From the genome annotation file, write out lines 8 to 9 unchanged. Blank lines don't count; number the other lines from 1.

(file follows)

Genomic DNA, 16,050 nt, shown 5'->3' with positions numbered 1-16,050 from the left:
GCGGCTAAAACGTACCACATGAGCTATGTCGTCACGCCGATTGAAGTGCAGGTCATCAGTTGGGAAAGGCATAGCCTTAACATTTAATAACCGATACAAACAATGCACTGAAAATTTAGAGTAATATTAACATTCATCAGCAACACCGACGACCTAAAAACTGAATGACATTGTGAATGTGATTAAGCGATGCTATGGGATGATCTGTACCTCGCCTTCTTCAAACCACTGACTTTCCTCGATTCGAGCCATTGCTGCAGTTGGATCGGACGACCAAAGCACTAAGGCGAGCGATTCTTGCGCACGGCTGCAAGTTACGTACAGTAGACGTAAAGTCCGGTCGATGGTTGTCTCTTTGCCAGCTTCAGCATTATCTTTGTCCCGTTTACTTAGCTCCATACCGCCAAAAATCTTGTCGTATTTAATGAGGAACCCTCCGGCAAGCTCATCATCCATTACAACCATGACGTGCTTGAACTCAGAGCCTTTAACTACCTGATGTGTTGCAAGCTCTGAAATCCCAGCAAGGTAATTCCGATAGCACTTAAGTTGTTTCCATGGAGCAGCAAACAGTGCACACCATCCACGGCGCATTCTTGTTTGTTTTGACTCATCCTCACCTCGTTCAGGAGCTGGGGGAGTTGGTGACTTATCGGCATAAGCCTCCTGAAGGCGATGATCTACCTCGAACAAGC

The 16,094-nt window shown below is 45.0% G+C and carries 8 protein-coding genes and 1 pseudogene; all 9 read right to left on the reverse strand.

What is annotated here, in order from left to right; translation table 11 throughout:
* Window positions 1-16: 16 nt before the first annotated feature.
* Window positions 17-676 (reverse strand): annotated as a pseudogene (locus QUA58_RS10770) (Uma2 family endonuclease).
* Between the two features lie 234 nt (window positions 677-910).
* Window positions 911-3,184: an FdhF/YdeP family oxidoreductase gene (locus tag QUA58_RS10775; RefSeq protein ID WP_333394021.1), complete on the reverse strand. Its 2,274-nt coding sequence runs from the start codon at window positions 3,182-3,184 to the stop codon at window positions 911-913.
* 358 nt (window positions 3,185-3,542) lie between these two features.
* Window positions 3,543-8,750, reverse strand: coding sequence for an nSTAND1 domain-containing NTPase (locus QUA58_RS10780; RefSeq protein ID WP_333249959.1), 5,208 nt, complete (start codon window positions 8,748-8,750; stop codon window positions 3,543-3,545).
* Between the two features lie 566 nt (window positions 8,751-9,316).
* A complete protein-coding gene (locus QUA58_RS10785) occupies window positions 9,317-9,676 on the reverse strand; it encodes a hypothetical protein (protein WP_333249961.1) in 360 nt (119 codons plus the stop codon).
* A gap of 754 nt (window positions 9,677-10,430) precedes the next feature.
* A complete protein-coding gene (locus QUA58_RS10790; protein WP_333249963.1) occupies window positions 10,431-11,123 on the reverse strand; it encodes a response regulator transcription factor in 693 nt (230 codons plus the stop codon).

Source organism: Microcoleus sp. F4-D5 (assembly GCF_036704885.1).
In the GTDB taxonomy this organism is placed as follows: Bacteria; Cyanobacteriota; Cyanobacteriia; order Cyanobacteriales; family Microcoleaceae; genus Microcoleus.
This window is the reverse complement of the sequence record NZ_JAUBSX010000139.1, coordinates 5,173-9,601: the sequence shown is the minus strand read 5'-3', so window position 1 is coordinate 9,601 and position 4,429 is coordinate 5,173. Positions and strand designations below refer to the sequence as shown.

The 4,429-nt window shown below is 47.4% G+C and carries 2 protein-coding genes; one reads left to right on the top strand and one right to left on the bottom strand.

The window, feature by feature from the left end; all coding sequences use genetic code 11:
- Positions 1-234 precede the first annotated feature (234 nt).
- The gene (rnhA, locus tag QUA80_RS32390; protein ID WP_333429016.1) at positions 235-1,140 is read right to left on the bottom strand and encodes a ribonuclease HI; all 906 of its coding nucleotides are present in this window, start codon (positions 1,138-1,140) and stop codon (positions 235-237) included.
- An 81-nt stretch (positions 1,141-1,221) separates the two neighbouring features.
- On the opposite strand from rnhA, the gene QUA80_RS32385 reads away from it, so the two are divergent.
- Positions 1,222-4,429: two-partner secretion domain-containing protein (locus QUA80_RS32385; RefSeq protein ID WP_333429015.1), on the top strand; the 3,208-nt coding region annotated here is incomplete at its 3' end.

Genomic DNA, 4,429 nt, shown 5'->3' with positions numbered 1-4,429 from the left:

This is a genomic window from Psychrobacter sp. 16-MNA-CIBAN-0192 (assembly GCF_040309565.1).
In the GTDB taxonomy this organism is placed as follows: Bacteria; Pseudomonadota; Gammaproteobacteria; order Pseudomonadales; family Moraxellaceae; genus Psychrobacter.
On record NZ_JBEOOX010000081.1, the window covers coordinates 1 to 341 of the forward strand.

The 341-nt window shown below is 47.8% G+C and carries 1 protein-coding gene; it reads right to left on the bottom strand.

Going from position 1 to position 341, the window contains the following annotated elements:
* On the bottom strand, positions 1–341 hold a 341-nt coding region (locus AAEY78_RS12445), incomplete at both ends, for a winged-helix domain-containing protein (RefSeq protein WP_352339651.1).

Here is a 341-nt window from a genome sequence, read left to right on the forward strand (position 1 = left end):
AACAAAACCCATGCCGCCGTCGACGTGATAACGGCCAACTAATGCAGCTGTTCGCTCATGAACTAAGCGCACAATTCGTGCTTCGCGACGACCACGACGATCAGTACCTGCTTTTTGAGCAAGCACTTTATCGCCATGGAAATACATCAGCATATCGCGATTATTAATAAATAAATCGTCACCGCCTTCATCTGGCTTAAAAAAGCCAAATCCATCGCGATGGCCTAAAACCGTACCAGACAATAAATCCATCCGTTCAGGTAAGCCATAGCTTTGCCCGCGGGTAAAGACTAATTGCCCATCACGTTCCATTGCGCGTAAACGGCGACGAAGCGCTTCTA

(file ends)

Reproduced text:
* Window positions 911-3,184: an FdhF/YdeP family oxidoreductase gene (locus tag QUA58_RS10775; RefSeq protein ID WP_333394021.1), complete on the reverse strand. Its 2,274-nt coding sequence runs from the start codon at window positions 3,182-3,184 to the stop codon at window positions 911-913.
* 358 nt (window positions 3,185-3,542) lie between these two features.